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Kris Rampersad joins UNESCO group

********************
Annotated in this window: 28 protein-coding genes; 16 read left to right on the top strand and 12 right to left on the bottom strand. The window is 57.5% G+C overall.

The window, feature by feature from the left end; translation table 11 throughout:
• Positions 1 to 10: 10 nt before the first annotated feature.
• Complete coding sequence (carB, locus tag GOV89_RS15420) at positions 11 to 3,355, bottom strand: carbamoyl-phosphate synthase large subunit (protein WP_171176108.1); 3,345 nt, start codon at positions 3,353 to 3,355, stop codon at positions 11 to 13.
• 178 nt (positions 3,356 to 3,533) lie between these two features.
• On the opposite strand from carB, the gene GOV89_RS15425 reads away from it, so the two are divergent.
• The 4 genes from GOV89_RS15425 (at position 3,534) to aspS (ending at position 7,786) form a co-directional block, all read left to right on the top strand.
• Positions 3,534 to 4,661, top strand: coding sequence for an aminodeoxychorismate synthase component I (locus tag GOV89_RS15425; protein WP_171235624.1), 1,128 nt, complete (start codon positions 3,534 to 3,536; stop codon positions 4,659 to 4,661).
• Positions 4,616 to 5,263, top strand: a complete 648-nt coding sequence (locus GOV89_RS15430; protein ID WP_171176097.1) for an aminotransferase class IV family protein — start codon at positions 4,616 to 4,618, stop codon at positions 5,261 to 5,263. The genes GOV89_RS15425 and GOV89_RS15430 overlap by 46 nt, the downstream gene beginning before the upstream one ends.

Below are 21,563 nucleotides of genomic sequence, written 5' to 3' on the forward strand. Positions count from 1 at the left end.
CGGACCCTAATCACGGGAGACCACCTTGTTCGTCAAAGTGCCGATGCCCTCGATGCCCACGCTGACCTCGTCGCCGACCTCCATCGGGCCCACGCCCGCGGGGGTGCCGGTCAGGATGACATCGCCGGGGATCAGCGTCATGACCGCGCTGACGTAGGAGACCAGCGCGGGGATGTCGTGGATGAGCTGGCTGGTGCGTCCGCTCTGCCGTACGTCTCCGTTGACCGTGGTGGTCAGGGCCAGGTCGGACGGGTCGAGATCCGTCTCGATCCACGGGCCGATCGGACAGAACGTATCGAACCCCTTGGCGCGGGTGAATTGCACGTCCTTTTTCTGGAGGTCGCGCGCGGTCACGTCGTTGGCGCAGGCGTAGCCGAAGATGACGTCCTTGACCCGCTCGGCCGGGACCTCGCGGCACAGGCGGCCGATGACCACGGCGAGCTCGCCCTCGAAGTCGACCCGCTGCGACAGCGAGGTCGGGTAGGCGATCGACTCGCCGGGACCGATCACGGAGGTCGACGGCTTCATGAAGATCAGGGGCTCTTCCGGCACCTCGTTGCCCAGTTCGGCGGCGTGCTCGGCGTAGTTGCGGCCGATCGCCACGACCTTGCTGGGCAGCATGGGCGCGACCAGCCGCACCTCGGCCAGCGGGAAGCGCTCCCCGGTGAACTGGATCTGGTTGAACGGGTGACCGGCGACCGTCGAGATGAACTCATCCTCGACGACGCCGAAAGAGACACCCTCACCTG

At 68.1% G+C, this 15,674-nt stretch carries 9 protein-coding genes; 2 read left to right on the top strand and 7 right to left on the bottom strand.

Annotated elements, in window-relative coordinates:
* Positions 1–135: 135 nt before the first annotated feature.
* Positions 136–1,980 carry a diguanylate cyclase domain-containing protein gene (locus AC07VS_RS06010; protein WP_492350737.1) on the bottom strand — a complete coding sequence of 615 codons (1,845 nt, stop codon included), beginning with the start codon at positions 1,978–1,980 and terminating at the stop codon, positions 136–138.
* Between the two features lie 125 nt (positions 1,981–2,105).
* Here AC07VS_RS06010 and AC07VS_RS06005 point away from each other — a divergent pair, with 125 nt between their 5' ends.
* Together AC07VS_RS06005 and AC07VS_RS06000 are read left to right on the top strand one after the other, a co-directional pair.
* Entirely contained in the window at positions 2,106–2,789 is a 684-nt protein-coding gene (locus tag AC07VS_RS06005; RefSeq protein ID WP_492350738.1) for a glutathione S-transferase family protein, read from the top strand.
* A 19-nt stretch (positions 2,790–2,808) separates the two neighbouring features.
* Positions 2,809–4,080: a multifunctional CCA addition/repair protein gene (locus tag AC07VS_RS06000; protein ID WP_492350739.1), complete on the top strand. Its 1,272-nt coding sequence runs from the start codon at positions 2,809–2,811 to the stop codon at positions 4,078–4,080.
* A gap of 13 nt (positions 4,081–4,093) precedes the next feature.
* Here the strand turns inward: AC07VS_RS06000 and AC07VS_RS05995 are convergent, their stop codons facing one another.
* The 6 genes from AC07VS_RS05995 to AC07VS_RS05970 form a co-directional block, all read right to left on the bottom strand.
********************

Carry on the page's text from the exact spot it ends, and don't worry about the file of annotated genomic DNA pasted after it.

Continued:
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Kris Rampersad joins UNESCO group Story Created: Apr 5, 2013 at 10:35 PM ECT Story Updated: Apr 5, 2013 at 10:40 PM ECT Trinidadian author and educator Dr Kris Rampersad is one of six international experts who will serve on the consultative body of the international InterGovernmental Committee on safeguarding intangible cultural heritage of the United Nations Educational, Scientific and Cultural Organisation (UNESCO). The decision to appoint the experts was made at last December’s meeting of the InterGovernmental Committee in France and Rampersad was elected as Vice-Chair during the committee’s first meeting this week. As a member of this organ, she will participate in scrutinising applications to the UNESCO’s Register of Best Safeguarding Practices, the Urgent Safeguarding List and requests for international assistance in relation to Intangible Cultural Heritage. Rampersad is a UNESCO-trained expert towards helping communities strengthen mechanisms to safeguard their cultural heritage. She has been conducting capacity building exercises in this regard across the Caribbean, including in countries such as Belize, Jamaica, Guyana, St Kitts and Nevis, Trinidad and Tobago and Grenada. Rampersad has been examining and critiquing national and international policy instruments, including UNESCO mechanisms, and devising mechanisms and recommendations for culture-centred development for more than a decade. Rampersad, who is also the Chair of the Trinidad and Tobago National Commission for UNESCO, recently published LiTTscapes–Landscapes of Fiction from Trinidad and Tobago. —CMC http://www.trinidadexpress.com/news/Kris-Rampersad-joins-UNESCO-group-201720511.html T&T Author Dr Kris Rampersad on UNESCO international culture body By Caribbeanemag on April 5, 2013 | From caribbeanemagazine.com http://www.zimbio.com/Caribbean+Entertainment+News/articles/JuevBlOChHK/T+T+Author+Dr+Kris+Rampersad+UNESCO+international Author and educator, Dr Kris Rampersad has been invited to serve on the consultative body of the international InterGovernmental Committee on safeguarding intangible cultural heritage of the United Nations Education, Science and Cultural Organisation. Rampersad was also elected to serve as Vice-Chair of the consultative body during its first meeting held in Paris this week She is one of six international experts who will serve on the committee in their individual professional capacity, following the decision which was taken at last December’s meeting of the InterGovernmental Committee in Paris, France. As a consultative member, she will participate in scrutinising applications to the UNESCO’s Register of Best Safeguarding Practices, the Urgent Safeguarding List and requests for international assistance in relation to Intangible Cultural Heritage. Dr Rampersad – an independent media, cultural and literary consultant and facilitator – is a UNESCO-trained expert towards safeguarding cultural heritage and strengthening community and national tangible and intangible culture mechanisms. She has been conducting capacity building exercises in this regard across the Caribbean, including in countries as Belize, Jamaica, Guyana, St Kitts & Nevis, Trinidad and Tobago and Grenada. She has also prepared and trained Caribbean youths, policy makers, decision makers and cultural communities in accessing the provisions of the Conventions towards strengthening mechanism for cultural survival and endurance. She further participated in the intergovernmental meeting on intangible cultural heritage in Bali, Indonesia in December, 2011. Rampersad has been examining and critiquing national and international policy instruments, including UNESCO mechanisms, and devising mechanisms and recommendations for culture-centred development for more than a decade. She has also been engaged by various international and regional agencies to present her perspective and coordinate multisectoral examination of development issues, bringing together policy and decision-makers, academics, private sector, media and civil society on a range of fields including science, technology, communications, agriculture, gender among others. A journalist, and newspaper editor, her research and recommendations are represented in UNESCO publications as well as the Commonwealth Foundation’s Putting Culture First Report; the culture reports of the ACP-EU (Africa, Pacific, Caribbean-European Union), and the International Who’s Who in Culture Policy Research among others. She is the author of the highly acclaimed LiTTscapes – Landscapes of Fiction from Trinidad and Tobago; Through the Political Glass Ceiling, and Finding a Place along with numerous print and new media journals and fora on culture, gender, literature, media and development. Rampersad is the Chair of the Trinidad and Tobago National Commission for UNESCO. Friday, April 5, 2013 T&T AUTHOR DR KRIS RAMPERSAD ON UNESCO INTERNATIONAL CULTURE BODY 9:50 AM Caribbean E-Magazine No comments Author and educator, Dr Kris Rampersad has been invited to serve on the consultative body of the international InterGovernmental Committee on safeguarding intangible cultural heritage of the United Nations Education, Science and Cultural Organisation. Rampersad was also elected to serve as Vice-Chair of the consultative body during its first meeting held in Paris this week She is one of six international experts who will serve on the committee in their individual professional capacity, following the decision which was taken at last December’s meeting of the InterGovernmental Committee in Paris, France. As a consultative member, she will participate in scrutinising applications to the UNESCO’s Register of Best Safeguarding Practices, the Urgent Safeguarding List and requests for international assistance in relation to Intangible Cultural Heritage. Dr Rampersad – an independent media, cultural and literary consultant and facilitator – is a UNESCO-trained expert towards safeguarding cultural heritage and strengthening community and national tangible and intangible culture mechanisms. She has been conducting capacity building exercises in this regard across the Caribbean, including in countries as Belize, Jamaica, Guyana, St Kitts & Nevis, Trinidad and Tobago and Grenada. She has also prepared and trained Caribbean youths, policy makers, decision makers and cultural communities in accessing the provisions of the Conventions towards strengthening mechanism for cultural survival and endurance. She further participated in the intergovernmental meeting on intangible cultural heritage in Bali, Indonesia in December, 2011. Rampersad has been examining and critiquing national and international policy instruments, including UNESCO mechanisms, and devising mechanisms and recommendations for culture-centred development for more than a decade. She has also been engaged by various international and regional agencies to present her perspective and coordinate multisectoral examination of development issues, bringing together policy and decision-makers, academics, private sector, media and civil society on a range of fields including science, technology, communications, agriculture, gender among others. A journalist, and newspaper editor, her research and recommendations are represented in UNESCO publications as well as the Commonwealth Foundation’s Putting Culture First Report; the culture reports of the ACP-EU (Africa, Pacific, Caribbean-European Union), and the International Who’s Who in Culture Policy Research among others. She is the author of the highly acclaimed LiTTscapes – Landscapes of Fiction from Trinidad and Tobago; Through the Political Glass Ceiling, and Finding a Place along with numerous print and new media journals and fora on culture, gender, literature, media and development. Rampersad is the Chair of the Trinidad and Tobago National Commission for UNESCO. http://www.caribbeanemagazine.com/2013/04/t-author-dr-kris-rampersad-on-unesco.html Trinidadian Named To UNESCO Group Published: Friday April 5, 2013 | 4:05 pm0 Comments PORT OF SPAIN, Trinidad, CMC – Trinidadian author and educator, Dr Kris Rampersad is one of six international experts who will serve on the consultative body of the international Intern Governmental Committee on safeguarding intangible cultural heritage of the United Nations Education, Science and Cultural Organization (UNESCO). The decision to appoint the experts was made at last December’s meeting of the InterGovernmental Committee in France and Rampersad was elected as Vice-Chair during the committee’s first meeting this week. As a member of this organ, she will participate in scrutinising applications to the UNESCO’s Register of Best Safeguarding Practices, the Urgent Safeguarding List and requests for international assistance in relation to Intangible Cultural Heritage. Rampersad is a UNESCO-trained expert towards helping communities strengthen mechanisms to safeguard their cultural heritage. She has been conducting capacity building exercises in this regard across the Caribbean, including in countries as Belize, Jamaica, Guyana, St Kitts and Nevis, Trinidad and Tobago and Grenada. Rampersad has been examining and critiquing national and international policy instruments, including UNESCO mechanisms, and devising mechanisms and recommendations for culture-centred development for more than a decade. Rampersad, who is also the Chair of the Trinidad and Tobago National Commission for UNESCO, has recently published “LiTTscapes – Landscapes of Fiction from Trinidad and Tobago”. http://jamaica-gleaner.com/extra/article.php?id=2297